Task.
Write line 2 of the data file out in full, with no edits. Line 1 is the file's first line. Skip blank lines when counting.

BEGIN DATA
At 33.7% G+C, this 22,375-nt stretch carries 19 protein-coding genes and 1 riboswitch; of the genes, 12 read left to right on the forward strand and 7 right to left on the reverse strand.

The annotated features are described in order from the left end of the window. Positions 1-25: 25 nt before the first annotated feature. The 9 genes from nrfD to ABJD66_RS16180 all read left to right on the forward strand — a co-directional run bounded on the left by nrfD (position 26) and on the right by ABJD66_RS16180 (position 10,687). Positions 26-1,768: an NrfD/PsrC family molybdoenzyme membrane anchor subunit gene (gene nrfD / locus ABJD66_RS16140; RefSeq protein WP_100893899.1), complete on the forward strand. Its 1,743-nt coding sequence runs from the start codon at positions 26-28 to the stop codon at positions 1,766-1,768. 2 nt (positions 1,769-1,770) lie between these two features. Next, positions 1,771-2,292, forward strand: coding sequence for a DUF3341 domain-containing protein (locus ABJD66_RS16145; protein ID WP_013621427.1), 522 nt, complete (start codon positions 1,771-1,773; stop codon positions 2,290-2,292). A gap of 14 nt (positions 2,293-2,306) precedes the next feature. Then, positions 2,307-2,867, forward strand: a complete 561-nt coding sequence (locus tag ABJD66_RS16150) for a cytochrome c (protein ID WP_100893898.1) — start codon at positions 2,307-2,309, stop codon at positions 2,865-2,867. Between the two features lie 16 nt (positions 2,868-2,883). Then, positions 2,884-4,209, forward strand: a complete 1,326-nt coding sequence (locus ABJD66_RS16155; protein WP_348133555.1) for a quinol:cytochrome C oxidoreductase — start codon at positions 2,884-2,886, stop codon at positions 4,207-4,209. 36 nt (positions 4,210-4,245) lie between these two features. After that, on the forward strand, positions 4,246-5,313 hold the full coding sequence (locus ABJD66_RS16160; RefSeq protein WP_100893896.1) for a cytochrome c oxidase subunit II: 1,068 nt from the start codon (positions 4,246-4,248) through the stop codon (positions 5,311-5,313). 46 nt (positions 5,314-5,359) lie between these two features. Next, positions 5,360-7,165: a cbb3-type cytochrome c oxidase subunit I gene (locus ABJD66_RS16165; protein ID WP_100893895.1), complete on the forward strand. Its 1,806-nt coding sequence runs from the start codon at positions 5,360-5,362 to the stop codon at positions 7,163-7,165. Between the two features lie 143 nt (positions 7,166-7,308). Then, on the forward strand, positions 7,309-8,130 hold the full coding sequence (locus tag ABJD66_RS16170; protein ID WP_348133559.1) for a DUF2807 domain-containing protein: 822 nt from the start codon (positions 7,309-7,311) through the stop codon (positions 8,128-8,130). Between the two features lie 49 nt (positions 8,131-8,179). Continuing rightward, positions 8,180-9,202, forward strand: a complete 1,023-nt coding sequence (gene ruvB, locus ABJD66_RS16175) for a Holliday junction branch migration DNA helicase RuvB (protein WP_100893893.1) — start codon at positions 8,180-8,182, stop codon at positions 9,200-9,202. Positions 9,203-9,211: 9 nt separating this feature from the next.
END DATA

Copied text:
The annotated features are described in order from the left end of the window. Positions 1-25: 25 nt before the first annotated feature. The 9 genes from nrfD to ABJD66_RS16180 all read left to right on the forward strand — a co-directional run bounded on the left by nrfD (position 26) and on the right by ABJD66_RS16180 (position 10,687). Positions 26-1,768: an NrfD/PsrC family molybdoenzyme membrane anchor subunit gene (gene nrfD / locus ABJD66_RS16140; RefSeq protein WP_100893899.1), complete on the forward strand. Its 1,743-nt coding sequence runs from the start codon at positions 26-28 to the stop codon at positions 1,766-1,768. 2 nt (positions 1,769-1,770) lie between these two features. Next, positions 1,771-2,292, forward strand: coding sequence for a DUF3341 domain-containing protein (locus ABJD66_RS16145; protein ID WP_013621427.1), 522 nt, complete (start codon positions 1,771-1,773; stop codon positions 2,290-2,292). A gap of 14 nt (positions 2,293-2,306) precedes the next feature. Then, positions 2,307-2,867, forward strand: a complete 561-nt coding sequence (locus tag ABJD66_RS16150) for a cytochrome c (protein ID WP_100893898.1) — start codon at positions 2,307-2,309, stop codon at positions 2,865-2,867. Between the two features lie 16 nt (positions 2,868-2,883). Then, positions 2,884-4,209, forward strand: a complete 1,326-nt coding sequence (locus ABJD66_RS16155; protein WP_348133555.1) for a quinol:cytochrome C oxidoreductase — start codon at positions 2,884-2,886, stop codon at positions 4,207-4,209. 36 nt (positions 4,210-4,245) lie between these two features. After that, on the forward strand, positions 4,246-5,313 hold the full coding sequence (locus ABJD66_RS16160; RefSeq protein WP_100893896.1) for a cytochrome c oxidase subunit II: 1,068 nt from the start codon (positions 4,246-4,248) through the stop codon (positions 5,311-5,313). 46 nt (positions 5,314-5,359) lie between these two features. Next, positions 5,360-7,165: a cbb3-type cytochrome c oxidase subunit I gene (locus ABJD66_RS16165; protein ID WP_100893895.1), complete on the forward strand. Its 1,806-nt coding sequence runs from the start codon at positions 5,360-5,362 to the stop codon at positions 7,163-7,165. Between the two features lie 143 nt (positions 7,166-7,308). Then, on the forward strand, positions 7,309-8,130 hold the full coding sequence (locus tag ABJD66_RS16170; protein ID WP_348133559.1) for a DUF2807 domain-containing protein: 822 nt from the start codon (positions 7,309-7,311) through the stop codon (positions 8,128-8,130). Between the two features lie 49 nt (positions 8,131-8,179). Continuing rightward, positions 8,180-9,202, forward strand: a complete 1,023-nt coding sequence (gene ruvB, locus ABJD66_RS16175) for a Holliday junction branch migration DNA helicase RuvB (protein WP_100893893.1) — start codon at positions 8,180-8,182, stop codon at positions 9,200-9,202. Positions 9,203-9,211: 9 nt separating this feature from the next.